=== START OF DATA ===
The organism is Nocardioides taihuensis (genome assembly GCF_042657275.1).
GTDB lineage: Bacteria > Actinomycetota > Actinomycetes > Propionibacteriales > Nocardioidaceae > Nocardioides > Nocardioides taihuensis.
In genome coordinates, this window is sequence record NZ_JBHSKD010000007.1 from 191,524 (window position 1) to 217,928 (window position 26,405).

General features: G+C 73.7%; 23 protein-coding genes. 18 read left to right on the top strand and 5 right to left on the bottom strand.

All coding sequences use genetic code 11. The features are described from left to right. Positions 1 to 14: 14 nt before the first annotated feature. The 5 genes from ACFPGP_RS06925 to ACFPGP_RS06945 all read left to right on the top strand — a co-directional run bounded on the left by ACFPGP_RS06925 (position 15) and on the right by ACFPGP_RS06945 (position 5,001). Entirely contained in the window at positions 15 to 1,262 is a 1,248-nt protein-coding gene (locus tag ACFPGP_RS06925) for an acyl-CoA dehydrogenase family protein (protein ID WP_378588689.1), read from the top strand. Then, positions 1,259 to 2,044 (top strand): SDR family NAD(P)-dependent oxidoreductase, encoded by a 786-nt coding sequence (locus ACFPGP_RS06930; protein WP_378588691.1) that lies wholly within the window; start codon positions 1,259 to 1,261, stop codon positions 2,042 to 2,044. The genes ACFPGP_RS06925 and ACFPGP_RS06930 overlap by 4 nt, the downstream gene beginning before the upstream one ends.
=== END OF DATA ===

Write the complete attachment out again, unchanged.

The organism is Nocardioides taihuensis (genome assembly GCF_042657275.1).
GTDB lineage: Bacteria > Actinomycetota > Actinomycetes > Propionibacteriales > Nocardioidaceae > Nocardioides > Nocardioides taihuensis.
In genome coordinates, this window is sequence record NZ_JBHSKD010000007.1 from 191,524 (window position 1) to 217,928 (window position 26,405).

General features: G+C 73.7%; 23 protein-coding genes. 18 read left to right on the top strand and 5 right to left on the bottom strand.

All coding sequences use genetic code 11. The features are described from left to right. Positions 1 to 14: 14 nt before the first annotated feature. The 5 genes from ACFPGP_RS06925 to ACFPGP_RS06945 all read left to right on the top strand — a co-directional run bounded on the left by ACFPGP_RS06925 (position 15) and on the right by ACFPGP_RS06945 (position 5,001). Entirely contained in the window at positions 15 to 1,262 is a 1,248-nt protein-coding gene (locus tag ACFPGP_RS06925) for an acyl-CoA dehydrogenase family protein (protein ID WP_378588689.1), read from the top strand. Then, positions 1,259 to 2,044 (top strand): SDR family NAD(P)-dependent oxidoreductase, encoded by a 786-nt coding sequence (locus ACFPGP_RS06930; protein WP_378588691.1) that lies wholly within the window; start codon positions 1,259 to 1,261, stop codon positions 2,042 to 2,044. The genes ACFPGP_RS06925 and ACFPGP_RS06930 overlap by 4 nt, the downstream gene beginning before the upstream one ends.